The Gender Gap Project, a three-year effort conducted by eight scientific union members of the International Science Council, including ICIAM, has now concluded.
For an overview of the entire project, including the names of all the participating organizations, see https://gender-gap-in-science.org
The final report is available on the project website
in the form of a very complete book describing the methodology of the data-collecting, the workshops and the analysis. It will be soon published officially with an ISBN number and a print on demand option.
An 8 page booklet (English, French, Spanishand Chinese versions) containing the summary of the results of the project and the full list of its recommendations can be found here
The community is invited to "Please feel free to read, use and disseminate". Here is the first page of the English version of the booklet:
The part of the report addressed to organizations like ICIAM is particularly relevant and interesting, and we reprint it here.
Recommendations for Scientific Unions
By Unions we mean worldwide members of the International Science Council, in particular those that are members of our project.
1. Work collectively to change culture and norms to reduce the various aspects of the gender gap. Share policy, toolkits and learnings to enable member organizations and members. Launch campaigns to increase awareness of the benefits to society of reducing the gender gap.
2. Define and advertise best practices to prevent, report and address sexual harassement and discrimination in professional spaces.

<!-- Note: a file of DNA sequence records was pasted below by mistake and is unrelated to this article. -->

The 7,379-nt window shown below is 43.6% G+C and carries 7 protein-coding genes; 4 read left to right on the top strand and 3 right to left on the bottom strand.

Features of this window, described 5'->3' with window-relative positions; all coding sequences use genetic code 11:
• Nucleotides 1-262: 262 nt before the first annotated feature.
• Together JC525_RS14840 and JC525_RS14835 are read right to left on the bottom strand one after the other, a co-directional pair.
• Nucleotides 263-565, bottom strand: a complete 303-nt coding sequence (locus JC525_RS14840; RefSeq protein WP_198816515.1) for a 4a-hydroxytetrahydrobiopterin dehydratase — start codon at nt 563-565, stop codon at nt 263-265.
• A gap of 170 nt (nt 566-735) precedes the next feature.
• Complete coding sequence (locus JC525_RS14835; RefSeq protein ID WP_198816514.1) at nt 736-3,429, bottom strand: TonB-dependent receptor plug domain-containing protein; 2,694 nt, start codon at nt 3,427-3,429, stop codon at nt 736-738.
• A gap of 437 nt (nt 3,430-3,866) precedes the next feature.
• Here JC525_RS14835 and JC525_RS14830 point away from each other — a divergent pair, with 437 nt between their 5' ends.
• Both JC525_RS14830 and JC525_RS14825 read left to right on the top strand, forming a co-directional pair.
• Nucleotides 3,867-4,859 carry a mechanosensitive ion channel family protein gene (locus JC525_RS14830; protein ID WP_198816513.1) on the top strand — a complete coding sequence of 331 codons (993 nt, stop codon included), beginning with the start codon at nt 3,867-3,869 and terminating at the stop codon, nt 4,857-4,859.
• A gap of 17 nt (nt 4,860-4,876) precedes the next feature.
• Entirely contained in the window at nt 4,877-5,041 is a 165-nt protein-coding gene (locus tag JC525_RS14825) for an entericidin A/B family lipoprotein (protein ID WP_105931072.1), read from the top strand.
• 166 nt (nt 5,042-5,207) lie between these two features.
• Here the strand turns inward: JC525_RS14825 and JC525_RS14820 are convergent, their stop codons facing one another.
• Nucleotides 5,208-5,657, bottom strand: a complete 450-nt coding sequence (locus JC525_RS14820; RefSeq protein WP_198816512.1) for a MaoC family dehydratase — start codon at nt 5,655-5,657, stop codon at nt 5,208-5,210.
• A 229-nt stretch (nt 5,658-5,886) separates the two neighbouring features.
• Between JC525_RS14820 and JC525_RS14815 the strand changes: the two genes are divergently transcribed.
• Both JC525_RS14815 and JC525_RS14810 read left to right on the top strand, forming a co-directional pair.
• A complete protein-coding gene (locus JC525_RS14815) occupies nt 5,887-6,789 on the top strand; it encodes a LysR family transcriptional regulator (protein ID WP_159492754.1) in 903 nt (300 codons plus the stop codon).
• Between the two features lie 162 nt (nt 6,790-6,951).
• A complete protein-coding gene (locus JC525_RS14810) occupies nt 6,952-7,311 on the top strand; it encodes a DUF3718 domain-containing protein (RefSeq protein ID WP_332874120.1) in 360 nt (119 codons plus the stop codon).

3. In order to address the disproportionate impact of parenthood on the careers of women, recommend and disseminate in the scientific community proper accounting of child bearing/caring responsibilities (18 months per child recommended) when evaluating candidates in hiring and promotion processes. Recognise the existence and impact of discontinuous careers and suggest strategies for developing responsive hiring and funding policies. Encourage policies to help reduce salary disparities.
4. Actively promote the visibility of female scientists, in particular at conferences. Program a session for all participants on diversity and inclusion in their discipline in union-sponsored conferences. Develop policies on gender balance for funding conferences with representative speaker and panel lists, scientific organizing Committees and local organizing committees. Request a reporting mechanism for these concerns at the conference.
5. Encourage the diversification of scientific awards, actively encouraging the nomination of women. Add 18 months per child to all age-limits in scientific awards for people having taken care of children.
6. Encourage the presence of women in editorial boards in your discipline and publish reports on the proportion of papers published by women. Use double blind reviews. Manage constructive feedback on submitted papers.
7. Welcome families in scientific activities. For scientific meetings that you sponsor or support, encourage taking care of all issues of family attending with children and putting a budget in place to offer childcare solutions.
8. Create a committee for women and/or gender equality, with an assigned budget line. Organize specific meetings to promote women’s networking. Support women in writing better grant proposals. Develop websites on women in science, reporting all the news relevant for women in science such as success stories of female scientists, conferences or activities relevant to women in science. Encourage and advertise books and media written by women, biographies of women, and media releases.
9. Actively promote gender balance at every level of your organization, including its leadership, committees and institutional events.
10. In all outreach and educational programs and products, raise awareness about the gender gap and include specific actions and events that aim at reducing the gender gap. When role models are introduced, include diverse backgrounds, genders and ages and those who did not necessarily have a straightforward traditional career, including scientists not employed in academia.